For example, carbon (C) stocks enter a phase of recovery after a fire, whereas degradation is a process of reduction in C stock. Lack of spatially explicit disturbance histories, and highly variable impacts on ecosystems, hinder development of good quantitative estimates of effects on carbon stocks. Nonetheless, studies in the three countries suggest that past disturbances are the principal driving factors for trends in carbon stocks, and that future carbon stocks will be highly dependent on changes in disturbances affected by climate variability.


3.
Capítulo de libro - Memoria en libro con arbitraje
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Modelling forest carbon budgets in Mexico: progress and challenges
Kurz, Werner A. (autor) ; De Jong, Bernardus Hendricus Jozeph (autor) ; Olguín Álvarez, Marcela Itzel (autora) ; Paz Pellat, Fernando (autor) ; Ángeles Pérez, Gregorio (autor) ; Zermeño Benítez, Carlos Edgar (autor) ; Smyth, Carolyn (autora) ; Stinson, Graham (autor) ; Birdsey, Richard A. (autor) ;
Disponible en línea
Contenido en: Estado actual del conocimiento del ciclo del carbono y sus interacciones en México: síntesis a 2011 / Fernando Paz y Rosa M. Cuevas, editores Texcoco, Estado de México, México : Universidad Autónoma del Estado de México. Programa Mexicano del Carbono : Instituto Nacional de Ecología, 2012 p. 774-775 ISBN:978-607-7150-85-5
Bibliotecas: Campeche , Villahermosa
Cerrar
SIBE Campeche
37730-20 (Disponible)
Disponibles para prestamo: 1
Cerrar
SIBE Villahermosa
37730-30 (Disponible)
Disponibles para prestamo: 1
Nota: Solicítelo con su bibliotecario/a
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Resumen en: Inglés |
Resumen en inglés

We develop an approach for estimating net ecosystem exchange (NEE) using inventory-based information over North America (NA) for a recent 7-year period (ca. 2000–2006). The approach notably retains information on the spatial distribution of NEE, or the vertical exchange between land and atmosphere of all non-fossil fuel sources and sinks of CO2, while accounting for lateral transfers of forest and crop products as well as their eventual emissions. The total NEE estimate of a −327 ± 252 TgC yr−1 sink for NA was driven primarily by CO2 uptake in the Forest Lands sector (−248 TgC yr−1), largely in the Northwest and Southeast regions of the US, and in the Crop Lands sector (−297 TgC yr−1), predominantly in the Midwest US states. These sinks are counteracted by the carbon source estimated for the Other Lands sector (+218 TgC yr−1), where much of the forest and crop products are assumed to be returned to the atmosphere (through livestock and human consumption). The ecosystems of Mexico are estimated to be a small net source (+18 TgC yr−1) due to land use change between 1993 and 2002. We compare these inventory-based estimates with results from a suite of terrestrial biosphere and atmospheric inversion models, where the mean continental-scale NEE estimate for each ensemble is −511 TgC yr−1 and −931 TgC yr−1, respectively. In the modeling approaches, all sectors, including Other Lands, were generally estimated to be a carbon sink, driven in part by assumed CO2 fertilization and/or lack of consideration of carbon sources from disturbances and product emissions. Additional fluxes not measured by the inventories, although highly uncertain, could add an additional −239 TgC yr−1 to the inventory-based NA sink estimate, thus suggesting some convergence with the modeling approaches.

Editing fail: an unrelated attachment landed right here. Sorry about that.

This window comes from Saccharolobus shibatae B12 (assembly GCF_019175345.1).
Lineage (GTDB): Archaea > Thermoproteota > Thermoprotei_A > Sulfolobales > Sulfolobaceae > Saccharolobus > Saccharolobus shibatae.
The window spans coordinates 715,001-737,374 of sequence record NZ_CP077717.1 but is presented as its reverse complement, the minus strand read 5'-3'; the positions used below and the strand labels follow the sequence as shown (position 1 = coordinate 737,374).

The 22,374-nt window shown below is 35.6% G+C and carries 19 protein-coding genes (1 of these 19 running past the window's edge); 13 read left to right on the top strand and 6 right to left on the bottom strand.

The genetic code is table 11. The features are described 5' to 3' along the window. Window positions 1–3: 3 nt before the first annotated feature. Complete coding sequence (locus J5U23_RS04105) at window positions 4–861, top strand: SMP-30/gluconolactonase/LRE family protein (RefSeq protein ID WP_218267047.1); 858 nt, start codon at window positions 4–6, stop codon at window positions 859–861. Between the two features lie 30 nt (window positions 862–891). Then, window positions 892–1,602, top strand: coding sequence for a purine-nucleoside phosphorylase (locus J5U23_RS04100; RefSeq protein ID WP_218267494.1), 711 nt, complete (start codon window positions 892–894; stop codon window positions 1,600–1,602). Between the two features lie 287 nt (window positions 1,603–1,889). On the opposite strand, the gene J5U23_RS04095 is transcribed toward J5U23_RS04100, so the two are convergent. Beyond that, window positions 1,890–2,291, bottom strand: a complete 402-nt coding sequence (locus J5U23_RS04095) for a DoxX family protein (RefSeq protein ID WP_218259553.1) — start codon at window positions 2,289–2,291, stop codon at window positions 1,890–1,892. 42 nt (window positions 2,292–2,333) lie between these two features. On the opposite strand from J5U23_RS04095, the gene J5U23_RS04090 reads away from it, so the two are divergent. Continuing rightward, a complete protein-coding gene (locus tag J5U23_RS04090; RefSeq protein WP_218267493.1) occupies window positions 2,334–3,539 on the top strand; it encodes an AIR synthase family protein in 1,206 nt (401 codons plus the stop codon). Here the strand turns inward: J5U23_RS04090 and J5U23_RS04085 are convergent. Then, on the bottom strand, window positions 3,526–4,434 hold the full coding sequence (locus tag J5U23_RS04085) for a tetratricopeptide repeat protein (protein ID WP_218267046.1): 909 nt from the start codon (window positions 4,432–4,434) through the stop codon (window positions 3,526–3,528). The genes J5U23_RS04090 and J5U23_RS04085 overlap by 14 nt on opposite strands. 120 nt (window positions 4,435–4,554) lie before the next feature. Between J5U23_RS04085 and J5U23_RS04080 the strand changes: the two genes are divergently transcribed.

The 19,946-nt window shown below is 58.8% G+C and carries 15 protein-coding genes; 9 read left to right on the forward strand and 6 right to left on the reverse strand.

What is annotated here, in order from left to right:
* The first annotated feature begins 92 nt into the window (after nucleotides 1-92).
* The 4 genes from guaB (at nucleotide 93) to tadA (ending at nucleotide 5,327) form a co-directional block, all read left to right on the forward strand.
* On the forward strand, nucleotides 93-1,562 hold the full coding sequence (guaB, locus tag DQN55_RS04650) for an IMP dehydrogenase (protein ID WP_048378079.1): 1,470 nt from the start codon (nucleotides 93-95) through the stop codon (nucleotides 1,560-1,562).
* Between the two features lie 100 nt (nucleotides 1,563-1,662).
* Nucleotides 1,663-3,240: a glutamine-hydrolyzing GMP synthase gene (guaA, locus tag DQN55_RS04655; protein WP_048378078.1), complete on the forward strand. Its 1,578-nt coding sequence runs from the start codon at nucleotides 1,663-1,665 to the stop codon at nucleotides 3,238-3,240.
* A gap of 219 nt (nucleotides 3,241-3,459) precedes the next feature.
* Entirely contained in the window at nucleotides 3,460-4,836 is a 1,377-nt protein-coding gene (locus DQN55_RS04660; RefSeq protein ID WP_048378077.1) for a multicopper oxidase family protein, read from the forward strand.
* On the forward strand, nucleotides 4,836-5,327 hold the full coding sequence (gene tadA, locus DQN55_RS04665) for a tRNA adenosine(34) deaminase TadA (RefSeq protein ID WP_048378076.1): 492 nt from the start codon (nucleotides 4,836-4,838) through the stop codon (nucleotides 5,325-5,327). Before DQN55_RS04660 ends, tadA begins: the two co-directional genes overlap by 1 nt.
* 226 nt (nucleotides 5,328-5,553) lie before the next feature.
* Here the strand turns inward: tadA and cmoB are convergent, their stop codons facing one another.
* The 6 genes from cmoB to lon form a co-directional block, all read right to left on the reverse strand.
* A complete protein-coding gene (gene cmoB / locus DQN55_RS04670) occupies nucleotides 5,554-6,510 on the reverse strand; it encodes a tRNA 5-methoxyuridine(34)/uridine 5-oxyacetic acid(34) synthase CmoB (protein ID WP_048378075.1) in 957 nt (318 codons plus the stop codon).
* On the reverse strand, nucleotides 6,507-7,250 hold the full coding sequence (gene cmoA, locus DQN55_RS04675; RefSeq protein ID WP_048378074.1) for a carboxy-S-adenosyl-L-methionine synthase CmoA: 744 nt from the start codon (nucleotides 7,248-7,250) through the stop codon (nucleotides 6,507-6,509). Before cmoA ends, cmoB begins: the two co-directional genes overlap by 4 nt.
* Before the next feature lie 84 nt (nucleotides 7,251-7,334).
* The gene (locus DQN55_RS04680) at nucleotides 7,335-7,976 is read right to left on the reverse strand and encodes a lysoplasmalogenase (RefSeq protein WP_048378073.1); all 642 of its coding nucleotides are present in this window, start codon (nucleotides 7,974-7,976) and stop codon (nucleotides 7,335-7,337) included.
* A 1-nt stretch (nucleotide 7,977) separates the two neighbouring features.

5.
Libro

6.
- Capítulo de libro con arbitraje
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7.
Libro
Proceedings 1995 meetings of the Northern global change program / edited by John Hom, Richard Birdsey and Kelly O'Brian
Northern Global Change Research Program (1st : 1995 : Pittsburgh) ; Hom, John (ed.) ; Birdsey, Richard (coed.) ; O'Brian, Kelly (coed.) ;
Radnor, PA : Department of Agriculture, Forest Service, Northeastern Forest Experiment Station , c1996
Clasificación: 333.75160973 / N6
Bibliotecas: Tapachula
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SIBE Tapachula
ECO020011501 (Disponible)
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Contains articles presented at the 1995 Northern Global Change Program meeting on the following topics: monitoring and predicting regional environmental change, responses of northern tree species to regional stress, responses of ecosystem processes to regional stress, forest and landscape responses to regional stress and management activities, human-forest interactions and regional change, an integrated national model of the effects of global change on U.S. Forests, and boreal forest and global change.